Development of Sustainable Catalytic Systems For Oxidation Reactions

  • Nicola Hughes

Student thesis: Doctoral ThesisDoctor of Philosophy


Oxidations are a fundamental class of reactions in organic chemistry.Furthermore, the ability to carry out such transformations in an efficient and selective manner has the potential for widespread application in the production of both bulk and fine chemicals, pharmaceuticals, agrochemicals and many more. Despite this, oxidations are often avoided due to the environmental and economic problems associated with traditional, stoichiometric oxidising agents. Within this thesis, three methods for the aerobic catalytic preparation of carbonyl compounds will be studied. This is done with the aim to develop sustainable methods for aerobic catalytic oxidation reactions that may help in the efforts to use aerobic catalysis on an industrial scale. Chapter two focuses on the development of a metal-free aerobic catalytic system for alcohol oxidation using sterically unhindered nitroxyl radicals in combination with nitric acid. The aim is to broaden the substrate scope of the reaction, whilst using a cheap, abundant source of NOx. Chapter three explores the use of Pd(II) catalysed oxidative carbonylation for the synthesis of 2-alkynoates. The focus is to use lower catalyst loadings than previously reported through the use of ligands, whilst improving the selectivity and substrate scope of the reaction.Chapter four studies Pd(II) catalysed aminocarbonylation for the synthesis of2- ynamides. This system employs a greener solvent, and operates under safer reaction conditions than existing literature, yet maintains equal efficiency and substrate versatility.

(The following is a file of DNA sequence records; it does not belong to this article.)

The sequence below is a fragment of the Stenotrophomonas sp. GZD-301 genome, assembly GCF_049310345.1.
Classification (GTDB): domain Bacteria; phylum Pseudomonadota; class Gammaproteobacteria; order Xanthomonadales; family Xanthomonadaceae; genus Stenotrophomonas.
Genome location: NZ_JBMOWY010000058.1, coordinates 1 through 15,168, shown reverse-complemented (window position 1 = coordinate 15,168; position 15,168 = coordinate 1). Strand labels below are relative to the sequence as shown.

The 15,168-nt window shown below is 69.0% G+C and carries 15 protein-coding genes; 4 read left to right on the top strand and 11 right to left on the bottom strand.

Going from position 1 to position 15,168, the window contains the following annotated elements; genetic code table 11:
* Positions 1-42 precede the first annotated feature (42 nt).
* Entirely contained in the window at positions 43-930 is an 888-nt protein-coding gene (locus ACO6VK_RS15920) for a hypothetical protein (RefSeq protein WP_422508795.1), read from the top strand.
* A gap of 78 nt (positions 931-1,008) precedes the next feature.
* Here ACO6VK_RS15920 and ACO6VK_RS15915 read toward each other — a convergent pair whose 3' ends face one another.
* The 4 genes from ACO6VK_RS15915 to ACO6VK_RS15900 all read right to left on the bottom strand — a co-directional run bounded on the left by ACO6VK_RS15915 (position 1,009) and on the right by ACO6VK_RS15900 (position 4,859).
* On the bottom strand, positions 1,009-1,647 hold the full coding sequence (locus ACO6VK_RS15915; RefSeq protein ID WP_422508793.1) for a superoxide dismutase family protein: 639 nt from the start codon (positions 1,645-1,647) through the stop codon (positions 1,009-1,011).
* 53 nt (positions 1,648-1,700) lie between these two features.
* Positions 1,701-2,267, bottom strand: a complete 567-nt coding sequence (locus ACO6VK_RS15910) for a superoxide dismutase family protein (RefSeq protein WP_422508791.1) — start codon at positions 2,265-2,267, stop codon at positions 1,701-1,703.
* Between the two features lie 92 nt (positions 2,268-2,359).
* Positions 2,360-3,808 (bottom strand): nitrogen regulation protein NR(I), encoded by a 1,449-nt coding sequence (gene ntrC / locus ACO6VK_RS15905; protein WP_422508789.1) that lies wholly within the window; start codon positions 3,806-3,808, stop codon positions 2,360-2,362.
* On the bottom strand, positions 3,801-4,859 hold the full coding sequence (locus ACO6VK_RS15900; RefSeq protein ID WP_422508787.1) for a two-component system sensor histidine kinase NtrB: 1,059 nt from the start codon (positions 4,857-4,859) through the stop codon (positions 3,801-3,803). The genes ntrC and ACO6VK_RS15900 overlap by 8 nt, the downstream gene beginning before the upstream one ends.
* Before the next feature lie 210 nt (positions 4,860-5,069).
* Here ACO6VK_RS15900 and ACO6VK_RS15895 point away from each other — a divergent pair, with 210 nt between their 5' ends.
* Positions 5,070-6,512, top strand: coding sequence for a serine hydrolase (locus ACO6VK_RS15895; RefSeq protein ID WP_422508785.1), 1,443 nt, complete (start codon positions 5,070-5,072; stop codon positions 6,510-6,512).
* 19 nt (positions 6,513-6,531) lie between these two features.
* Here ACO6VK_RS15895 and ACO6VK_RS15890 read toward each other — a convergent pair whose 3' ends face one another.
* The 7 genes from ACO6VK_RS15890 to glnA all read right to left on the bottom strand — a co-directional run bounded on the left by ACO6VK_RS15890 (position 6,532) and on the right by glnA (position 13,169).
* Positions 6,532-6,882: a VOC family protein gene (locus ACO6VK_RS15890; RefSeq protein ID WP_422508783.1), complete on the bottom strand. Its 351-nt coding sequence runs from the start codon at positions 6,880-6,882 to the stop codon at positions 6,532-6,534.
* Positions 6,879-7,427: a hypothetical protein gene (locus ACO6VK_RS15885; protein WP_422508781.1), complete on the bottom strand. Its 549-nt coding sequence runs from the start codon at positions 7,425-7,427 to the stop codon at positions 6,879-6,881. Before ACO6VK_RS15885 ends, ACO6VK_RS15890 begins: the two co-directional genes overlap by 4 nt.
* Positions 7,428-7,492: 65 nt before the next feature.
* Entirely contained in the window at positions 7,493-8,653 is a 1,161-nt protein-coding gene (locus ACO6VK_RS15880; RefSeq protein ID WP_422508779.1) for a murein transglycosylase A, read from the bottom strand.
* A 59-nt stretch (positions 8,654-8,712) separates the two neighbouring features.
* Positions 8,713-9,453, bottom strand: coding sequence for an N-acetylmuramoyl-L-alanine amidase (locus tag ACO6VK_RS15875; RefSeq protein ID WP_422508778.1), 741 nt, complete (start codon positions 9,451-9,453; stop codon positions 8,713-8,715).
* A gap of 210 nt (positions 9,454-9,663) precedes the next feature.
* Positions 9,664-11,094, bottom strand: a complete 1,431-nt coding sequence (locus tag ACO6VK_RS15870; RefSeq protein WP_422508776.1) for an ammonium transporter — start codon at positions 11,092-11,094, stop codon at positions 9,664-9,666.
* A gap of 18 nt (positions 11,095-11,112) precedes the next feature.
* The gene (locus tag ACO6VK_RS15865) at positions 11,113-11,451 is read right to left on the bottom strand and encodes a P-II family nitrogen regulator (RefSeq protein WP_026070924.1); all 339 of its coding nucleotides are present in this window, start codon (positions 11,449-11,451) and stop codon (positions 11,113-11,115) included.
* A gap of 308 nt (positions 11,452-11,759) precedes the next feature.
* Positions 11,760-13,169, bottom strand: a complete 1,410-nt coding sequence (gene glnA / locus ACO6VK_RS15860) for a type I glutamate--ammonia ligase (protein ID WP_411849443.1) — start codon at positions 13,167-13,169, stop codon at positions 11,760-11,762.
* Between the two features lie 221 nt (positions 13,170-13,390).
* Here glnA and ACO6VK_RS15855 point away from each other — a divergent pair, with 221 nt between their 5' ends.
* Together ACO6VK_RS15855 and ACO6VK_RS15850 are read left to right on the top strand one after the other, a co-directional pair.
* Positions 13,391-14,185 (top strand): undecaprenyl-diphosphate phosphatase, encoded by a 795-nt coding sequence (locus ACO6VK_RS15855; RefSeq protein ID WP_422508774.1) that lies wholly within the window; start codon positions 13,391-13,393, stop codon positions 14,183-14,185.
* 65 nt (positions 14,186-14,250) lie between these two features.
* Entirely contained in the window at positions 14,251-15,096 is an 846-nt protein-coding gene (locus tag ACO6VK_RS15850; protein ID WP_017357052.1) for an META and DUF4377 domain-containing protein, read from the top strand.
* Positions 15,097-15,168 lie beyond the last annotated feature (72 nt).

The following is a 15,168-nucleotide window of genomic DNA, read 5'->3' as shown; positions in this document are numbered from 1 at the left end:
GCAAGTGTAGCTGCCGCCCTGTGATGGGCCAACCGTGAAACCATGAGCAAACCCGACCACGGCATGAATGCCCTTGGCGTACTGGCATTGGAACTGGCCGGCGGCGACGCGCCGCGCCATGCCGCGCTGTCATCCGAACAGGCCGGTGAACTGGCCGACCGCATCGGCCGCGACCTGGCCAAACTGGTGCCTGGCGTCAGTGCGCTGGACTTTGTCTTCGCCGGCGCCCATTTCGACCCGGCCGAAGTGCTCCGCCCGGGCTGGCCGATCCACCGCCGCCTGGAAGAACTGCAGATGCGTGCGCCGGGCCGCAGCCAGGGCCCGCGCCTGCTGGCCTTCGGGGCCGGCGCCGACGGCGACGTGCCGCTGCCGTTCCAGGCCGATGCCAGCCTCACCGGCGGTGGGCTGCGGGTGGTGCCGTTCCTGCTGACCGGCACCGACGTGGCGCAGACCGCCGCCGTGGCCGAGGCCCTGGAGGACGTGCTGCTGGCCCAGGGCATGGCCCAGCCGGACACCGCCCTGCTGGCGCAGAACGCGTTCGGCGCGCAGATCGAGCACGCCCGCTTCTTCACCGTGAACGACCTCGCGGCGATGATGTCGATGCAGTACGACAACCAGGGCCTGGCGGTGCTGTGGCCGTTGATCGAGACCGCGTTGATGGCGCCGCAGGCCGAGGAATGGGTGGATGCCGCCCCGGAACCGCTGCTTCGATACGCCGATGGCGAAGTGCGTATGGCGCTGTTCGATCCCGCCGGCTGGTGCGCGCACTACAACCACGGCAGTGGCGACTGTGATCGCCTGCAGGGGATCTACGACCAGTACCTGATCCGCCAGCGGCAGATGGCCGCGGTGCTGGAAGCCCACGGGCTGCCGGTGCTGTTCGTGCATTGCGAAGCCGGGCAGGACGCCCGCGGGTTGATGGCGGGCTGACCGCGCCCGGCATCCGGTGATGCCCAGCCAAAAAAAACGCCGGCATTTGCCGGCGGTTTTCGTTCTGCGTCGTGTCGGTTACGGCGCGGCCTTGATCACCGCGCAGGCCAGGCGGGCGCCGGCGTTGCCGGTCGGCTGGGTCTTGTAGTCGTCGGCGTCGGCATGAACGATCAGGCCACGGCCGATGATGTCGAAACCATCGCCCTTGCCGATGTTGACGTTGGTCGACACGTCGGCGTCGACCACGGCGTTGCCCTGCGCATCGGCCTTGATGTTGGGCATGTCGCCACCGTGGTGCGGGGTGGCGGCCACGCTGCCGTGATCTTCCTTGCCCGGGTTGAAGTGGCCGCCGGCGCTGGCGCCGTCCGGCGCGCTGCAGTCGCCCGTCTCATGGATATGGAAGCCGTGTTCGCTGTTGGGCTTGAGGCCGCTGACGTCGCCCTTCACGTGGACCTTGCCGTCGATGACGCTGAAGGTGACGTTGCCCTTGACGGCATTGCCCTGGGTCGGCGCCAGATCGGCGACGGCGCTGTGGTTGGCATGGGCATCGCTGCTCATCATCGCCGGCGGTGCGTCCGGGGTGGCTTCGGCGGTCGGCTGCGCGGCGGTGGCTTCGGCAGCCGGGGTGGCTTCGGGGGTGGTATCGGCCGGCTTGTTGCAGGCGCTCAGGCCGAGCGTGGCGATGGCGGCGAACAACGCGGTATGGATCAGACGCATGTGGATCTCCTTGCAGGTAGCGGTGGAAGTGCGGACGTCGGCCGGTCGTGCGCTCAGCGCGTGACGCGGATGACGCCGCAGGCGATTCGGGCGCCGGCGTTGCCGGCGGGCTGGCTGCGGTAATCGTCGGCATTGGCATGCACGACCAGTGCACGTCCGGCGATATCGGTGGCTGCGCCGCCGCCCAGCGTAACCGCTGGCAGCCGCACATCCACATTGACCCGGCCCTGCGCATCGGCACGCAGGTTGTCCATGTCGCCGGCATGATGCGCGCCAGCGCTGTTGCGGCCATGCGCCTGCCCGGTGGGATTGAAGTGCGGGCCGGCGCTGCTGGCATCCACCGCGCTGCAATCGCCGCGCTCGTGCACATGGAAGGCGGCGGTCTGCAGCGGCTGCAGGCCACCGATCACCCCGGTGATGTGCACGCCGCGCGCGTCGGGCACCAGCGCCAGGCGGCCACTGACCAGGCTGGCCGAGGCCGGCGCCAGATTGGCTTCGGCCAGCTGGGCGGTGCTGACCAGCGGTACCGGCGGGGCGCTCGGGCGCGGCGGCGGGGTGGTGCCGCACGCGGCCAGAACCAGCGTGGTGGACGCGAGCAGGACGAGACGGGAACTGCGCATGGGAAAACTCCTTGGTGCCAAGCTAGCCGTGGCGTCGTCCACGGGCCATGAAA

Date of AwardApr 2017
Original languageEnglish
Awarding Institution
  • Queen's University Belfast
SupervisorMark Muldoon (Supervisor)

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